Inching back to life


When we face a critical juncture on the road, we need to be decisive.

A liberal arts training doesn’t hurt either. Even when two people arrived at the same conclusion, liberal art thinkers insist that between A and B, a straight line might not be the best alternative.

Just the shortest.

As nature would agree, it favors the fittest, not the fastest among us.

We are having a leadership crisis. Our Job Czar, himself the best job outsourcer, says on 60 Minutes “I work for the shareholders” when asked about CSR (Corporate social/civic responsibilities).  Those shareholders might be Saudi sovereign funds, or  Chinese who couldn’t wait to get their hands on the secret sauce of GE aircraft engines).

The seamstresses and the toy makers who saved, end up owning the aircraft makers who overspent.

Remember, the problem of a declining America doesn’t happen overnight.

It is a confluence of factors, none of which favors the American work force (the missing middle class).

It would be easy if it had been a series of  A/B forced choices. I look at Steve Jobs timeline, and notice a parallel between his life and America’s:

starting from 1976 when he built his personal computer in a garage to the latest I-phone roll out.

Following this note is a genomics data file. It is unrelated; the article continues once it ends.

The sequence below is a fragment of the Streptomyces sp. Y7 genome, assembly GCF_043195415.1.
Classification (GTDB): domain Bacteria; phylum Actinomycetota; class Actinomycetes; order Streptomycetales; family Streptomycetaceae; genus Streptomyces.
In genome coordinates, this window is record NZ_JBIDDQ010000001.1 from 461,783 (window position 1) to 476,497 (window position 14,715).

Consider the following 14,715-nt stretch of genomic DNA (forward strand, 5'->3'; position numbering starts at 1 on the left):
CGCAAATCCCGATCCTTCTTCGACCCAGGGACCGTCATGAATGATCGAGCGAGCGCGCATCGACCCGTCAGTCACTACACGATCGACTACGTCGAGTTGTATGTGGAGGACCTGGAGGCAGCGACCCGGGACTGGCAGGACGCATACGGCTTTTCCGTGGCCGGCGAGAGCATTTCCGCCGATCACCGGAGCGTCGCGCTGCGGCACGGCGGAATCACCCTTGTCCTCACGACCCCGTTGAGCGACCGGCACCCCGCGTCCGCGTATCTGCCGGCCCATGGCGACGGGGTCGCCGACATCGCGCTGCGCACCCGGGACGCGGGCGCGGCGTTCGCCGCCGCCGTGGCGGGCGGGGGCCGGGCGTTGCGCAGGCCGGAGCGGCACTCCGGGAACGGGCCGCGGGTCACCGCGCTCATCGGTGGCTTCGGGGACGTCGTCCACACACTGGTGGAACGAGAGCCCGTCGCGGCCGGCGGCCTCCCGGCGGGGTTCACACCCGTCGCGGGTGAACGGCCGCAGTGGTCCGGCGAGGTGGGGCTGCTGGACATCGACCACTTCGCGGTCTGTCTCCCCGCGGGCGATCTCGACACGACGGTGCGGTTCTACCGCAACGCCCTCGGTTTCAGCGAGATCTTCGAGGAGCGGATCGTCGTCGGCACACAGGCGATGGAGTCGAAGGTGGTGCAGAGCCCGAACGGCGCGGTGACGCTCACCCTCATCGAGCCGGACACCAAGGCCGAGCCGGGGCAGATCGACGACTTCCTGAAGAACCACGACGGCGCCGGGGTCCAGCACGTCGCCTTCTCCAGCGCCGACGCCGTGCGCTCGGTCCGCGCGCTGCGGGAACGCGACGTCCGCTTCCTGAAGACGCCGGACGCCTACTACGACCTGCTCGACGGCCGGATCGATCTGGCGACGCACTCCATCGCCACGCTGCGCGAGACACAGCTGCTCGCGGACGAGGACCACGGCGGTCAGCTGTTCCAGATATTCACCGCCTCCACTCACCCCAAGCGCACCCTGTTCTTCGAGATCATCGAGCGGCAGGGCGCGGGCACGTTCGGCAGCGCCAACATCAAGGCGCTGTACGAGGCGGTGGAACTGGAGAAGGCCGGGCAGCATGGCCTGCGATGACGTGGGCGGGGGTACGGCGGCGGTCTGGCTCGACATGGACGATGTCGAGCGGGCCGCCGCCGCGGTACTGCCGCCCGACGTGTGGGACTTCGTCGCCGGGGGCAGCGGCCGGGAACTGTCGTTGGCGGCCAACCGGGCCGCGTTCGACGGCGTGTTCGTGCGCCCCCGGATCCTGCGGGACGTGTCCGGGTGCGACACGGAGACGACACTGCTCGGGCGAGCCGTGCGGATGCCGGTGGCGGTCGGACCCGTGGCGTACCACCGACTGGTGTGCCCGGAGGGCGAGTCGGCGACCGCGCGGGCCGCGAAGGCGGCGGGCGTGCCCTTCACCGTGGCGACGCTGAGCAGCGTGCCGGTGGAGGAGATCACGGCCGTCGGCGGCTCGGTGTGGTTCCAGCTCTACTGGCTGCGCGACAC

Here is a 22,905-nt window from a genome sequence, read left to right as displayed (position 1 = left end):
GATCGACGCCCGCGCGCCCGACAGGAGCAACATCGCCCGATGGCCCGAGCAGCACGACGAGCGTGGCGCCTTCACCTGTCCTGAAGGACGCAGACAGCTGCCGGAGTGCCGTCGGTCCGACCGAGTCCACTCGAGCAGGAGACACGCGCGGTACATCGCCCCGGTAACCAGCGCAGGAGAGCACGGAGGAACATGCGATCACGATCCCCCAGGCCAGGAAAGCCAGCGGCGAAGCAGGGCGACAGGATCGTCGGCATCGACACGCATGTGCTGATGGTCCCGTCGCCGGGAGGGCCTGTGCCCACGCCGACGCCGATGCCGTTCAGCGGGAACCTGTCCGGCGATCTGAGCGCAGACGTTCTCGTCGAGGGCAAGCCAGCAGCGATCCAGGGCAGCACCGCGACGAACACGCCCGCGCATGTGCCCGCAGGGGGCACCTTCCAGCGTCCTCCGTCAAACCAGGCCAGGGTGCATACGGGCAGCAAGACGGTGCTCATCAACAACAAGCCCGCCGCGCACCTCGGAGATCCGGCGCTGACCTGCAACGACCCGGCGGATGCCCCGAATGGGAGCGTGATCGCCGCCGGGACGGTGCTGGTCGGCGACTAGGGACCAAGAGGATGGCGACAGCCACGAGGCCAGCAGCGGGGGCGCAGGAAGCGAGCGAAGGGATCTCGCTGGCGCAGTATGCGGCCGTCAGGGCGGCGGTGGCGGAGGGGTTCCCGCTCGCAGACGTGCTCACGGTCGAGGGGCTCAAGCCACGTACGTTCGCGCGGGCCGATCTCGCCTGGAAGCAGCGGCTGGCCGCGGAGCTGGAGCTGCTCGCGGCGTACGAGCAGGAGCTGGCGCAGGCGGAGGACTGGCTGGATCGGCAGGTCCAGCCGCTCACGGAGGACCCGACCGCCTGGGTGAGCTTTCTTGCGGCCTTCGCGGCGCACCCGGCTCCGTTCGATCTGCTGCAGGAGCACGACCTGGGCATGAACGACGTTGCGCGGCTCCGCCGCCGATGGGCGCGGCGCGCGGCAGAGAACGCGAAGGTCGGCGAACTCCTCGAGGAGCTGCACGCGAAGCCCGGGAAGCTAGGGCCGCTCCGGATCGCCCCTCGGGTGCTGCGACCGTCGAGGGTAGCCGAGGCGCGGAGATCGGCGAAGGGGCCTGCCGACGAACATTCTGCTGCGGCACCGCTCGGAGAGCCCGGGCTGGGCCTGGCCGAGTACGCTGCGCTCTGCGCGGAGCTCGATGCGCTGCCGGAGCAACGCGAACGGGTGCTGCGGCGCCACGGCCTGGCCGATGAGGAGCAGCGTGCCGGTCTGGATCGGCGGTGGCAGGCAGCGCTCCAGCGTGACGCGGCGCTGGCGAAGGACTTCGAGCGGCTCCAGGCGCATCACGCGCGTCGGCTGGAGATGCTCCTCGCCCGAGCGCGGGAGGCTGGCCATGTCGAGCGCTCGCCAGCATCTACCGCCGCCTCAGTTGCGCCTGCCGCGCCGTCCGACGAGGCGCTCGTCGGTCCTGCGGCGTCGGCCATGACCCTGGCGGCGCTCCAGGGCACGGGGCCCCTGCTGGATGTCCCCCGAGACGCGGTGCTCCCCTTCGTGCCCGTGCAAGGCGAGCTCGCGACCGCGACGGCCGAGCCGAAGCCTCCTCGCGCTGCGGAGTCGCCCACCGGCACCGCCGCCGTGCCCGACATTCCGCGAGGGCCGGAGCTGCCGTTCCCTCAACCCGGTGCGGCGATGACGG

At roughly the same time, America hosted Deng’s visit to Texas  and ordered a bunch of toys (remember Mattel then, Foxconn).

The rest as they say, is history: restless children play at stationary desktops, while dumb adults tinker with smart phones.

Light-weight, high-yield processors have upended America’s growth trajectory which began with heavy industries ( 50’s American autos are still popular in Cuba).

This shift doesn’t just level the playing field. It erases the whole map (employees carrying personal smart phones to work, hence, increases both personal and corporate productivity).

Now we have to crawl back to life, like in the Wrestler: feeling the rope and relying on muscle memories.

We need to inch back to life with new digital instincts. We need to be the fittest again before resigning ourselves to fateful and final acceptance of defeat.

I never know an America that is fatalistic. In its short history of warfare, its people always take up arms when challenged. In that spirit, let’s reverse course, inch by inch, back to health. It might have been a step back, but who knows, this will end up with two steps forward.

Success always rewards itself with more. It just that we haven’t tasted it lately to remember how intoxicating it once was and can still be.

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